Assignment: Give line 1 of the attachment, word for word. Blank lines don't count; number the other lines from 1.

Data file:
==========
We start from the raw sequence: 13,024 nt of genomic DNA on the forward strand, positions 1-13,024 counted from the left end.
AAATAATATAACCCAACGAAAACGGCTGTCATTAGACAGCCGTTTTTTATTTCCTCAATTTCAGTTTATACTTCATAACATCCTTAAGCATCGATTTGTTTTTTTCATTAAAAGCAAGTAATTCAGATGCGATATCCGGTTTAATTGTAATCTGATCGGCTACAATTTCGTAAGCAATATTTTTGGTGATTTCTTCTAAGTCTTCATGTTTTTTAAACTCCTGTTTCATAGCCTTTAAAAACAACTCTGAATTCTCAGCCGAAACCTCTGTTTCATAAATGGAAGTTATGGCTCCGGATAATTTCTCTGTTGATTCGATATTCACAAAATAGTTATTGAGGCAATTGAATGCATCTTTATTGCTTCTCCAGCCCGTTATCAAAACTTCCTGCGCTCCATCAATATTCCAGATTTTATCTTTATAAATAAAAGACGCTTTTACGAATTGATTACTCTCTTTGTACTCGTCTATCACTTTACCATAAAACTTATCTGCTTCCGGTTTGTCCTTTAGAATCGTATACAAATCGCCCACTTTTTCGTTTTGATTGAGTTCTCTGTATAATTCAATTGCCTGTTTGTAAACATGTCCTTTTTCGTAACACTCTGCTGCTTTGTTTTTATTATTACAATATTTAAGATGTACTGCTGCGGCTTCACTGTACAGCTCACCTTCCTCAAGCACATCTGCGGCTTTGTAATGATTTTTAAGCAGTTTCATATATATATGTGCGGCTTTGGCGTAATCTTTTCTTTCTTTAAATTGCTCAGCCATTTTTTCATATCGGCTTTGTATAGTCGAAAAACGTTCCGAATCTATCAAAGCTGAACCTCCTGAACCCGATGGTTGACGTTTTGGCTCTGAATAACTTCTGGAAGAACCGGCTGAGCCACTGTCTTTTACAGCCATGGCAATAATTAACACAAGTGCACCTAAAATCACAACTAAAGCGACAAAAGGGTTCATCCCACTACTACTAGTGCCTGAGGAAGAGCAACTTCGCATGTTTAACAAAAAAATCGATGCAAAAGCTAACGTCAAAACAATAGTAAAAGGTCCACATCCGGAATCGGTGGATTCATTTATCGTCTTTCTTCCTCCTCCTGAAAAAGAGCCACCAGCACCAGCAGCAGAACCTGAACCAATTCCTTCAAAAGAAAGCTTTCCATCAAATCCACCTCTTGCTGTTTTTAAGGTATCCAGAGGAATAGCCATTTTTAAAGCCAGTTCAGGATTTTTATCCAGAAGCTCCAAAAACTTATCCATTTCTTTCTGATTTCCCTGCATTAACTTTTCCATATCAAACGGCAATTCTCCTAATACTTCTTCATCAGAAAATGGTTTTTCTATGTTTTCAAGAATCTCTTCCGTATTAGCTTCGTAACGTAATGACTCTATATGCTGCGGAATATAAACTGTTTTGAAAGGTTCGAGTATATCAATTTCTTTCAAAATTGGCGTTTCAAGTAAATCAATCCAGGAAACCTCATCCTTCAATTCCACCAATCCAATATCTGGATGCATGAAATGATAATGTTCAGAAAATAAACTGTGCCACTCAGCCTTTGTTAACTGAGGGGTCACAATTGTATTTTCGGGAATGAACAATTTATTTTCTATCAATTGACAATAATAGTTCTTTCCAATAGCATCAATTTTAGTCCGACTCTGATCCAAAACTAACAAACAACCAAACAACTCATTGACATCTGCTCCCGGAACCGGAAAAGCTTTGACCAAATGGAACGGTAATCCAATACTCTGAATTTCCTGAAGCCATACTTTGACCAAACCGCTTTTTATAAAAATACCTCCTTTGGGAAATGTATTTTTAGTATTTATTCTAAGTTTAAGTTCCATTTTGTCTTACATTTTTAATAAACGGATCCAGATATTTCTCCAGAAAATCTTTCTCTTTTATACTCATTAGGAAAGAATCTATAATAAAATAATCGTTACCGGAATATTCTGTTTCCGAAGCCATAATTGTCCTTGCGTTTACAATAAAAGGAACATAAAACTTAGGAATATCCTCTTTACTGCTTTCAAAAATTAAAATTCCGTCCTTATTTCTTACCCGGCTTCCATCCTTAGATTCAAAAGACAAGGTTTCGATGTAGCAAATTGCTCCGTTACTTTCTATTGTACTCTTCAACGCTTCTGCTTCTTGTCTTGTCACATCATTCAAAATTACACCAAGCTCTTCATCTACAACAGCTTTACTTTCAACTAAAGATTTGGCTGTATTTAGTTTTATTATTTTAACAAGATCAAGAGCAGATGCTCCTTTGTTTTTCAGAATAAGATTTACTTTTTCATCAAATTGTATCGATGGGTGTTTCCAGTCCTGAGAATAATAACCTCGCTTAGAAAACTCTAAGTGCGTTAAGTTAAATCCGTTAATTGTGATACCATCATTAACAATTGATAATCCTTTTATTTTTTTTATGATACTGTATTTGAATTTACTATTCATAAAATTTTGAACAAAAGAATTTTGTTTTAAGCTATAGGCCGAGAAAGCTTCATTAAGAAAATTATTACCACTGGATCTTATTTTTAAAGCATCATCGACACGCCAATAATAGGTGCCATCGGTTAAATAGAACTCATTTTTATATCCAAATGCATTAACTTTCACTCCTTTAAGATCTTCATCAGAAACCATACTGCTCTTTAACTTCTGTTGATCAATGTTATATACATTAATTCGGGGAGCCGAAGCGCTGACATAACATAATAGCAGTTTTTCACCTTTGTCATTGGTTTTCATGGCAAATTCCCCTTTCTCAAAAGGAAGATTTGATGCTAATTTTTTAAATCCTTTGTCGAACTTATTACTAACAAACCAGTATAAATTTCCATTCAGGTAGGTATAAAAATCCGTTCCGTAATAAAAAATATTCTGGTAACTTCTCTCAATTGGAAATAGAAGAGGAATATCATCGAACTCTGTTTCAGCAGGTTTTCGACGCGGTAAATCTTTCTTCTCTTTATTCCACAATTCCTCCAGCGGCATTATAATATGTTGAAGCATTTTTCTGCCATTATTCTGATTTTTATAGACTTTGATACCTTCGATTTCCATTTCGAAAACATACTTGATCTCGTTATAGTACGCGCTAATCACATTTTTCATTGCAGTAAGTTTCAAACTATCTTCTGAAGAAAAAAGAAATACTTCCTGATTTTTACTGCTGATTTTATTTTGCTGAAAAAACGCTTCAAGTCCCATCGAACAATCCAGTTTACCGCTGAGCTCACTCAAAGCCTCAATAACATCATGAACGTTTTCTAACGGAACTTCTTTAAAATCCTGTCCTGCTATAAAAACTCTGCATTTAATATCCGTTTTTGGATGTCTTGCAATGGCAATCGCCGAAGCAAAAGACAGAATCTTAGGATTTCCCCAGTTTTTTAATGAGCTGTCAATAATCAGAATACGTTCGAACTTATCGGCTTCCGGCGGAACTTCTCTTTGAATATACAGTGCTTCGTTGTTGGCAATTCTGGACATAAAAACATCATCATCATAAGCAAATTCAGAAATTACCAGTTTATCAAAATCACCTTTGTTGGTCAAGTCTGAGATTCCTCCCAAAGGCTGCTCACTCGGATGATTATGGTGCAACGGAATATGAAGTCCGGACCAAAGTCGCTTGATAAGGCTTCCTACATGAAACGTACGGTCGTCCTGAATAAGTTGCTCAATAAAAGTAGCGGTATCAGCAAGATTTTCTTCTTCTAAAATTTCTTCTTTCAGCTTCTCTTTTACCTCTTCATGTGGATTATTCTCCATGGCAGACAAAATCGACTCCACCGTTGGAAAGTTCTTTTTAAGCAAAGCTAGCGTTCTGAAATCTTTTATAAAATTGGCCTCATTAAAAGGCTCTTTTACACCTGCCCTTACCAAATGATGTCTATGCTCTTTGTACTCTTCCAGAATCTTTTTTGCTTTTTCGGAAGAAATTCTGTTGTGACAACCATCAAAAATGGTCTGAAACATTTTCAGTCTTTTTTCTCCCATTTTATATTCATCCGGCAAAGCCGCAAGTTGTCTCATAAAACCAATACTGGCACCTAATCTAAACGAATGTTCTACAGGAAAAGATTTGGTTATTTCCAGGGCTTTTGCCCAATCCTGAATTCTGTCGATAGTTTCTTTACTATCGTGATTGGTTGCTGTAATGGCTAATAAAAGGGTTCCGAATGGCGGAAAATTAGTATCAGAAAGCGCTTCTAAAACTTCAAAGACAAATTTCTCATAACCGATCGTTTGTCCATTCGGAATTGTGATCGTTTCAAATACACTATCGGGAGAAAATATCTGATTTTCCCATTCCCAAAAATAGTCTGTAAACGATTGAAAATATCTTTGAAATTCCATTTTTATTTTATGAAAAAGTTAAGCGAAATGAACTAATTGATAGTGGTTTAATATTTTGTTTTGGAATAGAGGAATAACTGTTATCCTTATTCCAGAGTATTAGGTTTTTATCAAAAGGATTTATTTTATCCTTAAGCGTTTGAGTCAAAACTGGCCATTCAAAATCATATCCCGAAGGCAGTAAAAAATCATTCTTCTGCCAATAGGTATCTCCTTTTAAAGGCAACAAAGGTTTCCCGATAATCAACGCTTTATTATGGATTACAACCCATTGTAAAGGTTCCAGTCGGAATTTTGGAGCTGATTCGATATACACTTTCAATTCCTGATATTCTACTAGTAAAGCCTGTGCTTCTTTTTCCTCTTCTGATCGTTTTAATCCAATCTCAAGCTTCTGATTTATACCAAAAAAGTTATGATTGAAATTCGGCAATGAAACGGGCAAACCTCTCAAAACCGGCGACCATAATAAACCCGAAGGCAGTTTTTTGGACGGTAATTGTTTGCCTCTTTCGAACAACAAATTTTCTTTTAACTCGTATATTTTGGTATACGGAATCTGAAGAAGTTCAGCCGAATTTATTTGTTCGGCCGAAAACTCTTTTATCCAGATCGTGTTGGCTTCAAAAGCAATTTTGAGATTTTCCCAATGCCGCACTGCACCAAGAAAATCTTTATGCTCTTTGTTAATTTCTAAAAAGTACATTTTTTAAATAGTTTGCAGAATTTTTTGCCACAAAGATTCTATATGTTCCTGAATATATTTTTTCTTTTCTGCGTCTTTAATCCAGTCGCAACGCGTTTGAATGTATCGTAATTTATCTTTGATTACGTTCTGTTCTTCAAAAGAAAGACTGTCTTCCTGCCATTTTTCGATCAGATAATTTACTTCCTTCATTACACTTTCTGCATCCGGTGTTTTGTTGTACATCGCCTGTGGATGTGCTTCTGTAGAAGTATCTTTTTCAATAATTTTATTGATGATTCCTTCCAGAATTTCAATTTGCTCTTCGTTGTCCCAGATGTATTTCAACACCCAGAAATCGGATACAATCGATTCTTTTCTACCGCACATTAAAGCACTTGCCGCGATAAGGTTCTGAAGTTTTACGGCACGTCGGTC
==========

We start from the raw sequence: 13,024 nt of genomic DNA on the forward strand, positions 1-13,024 counted from the left end.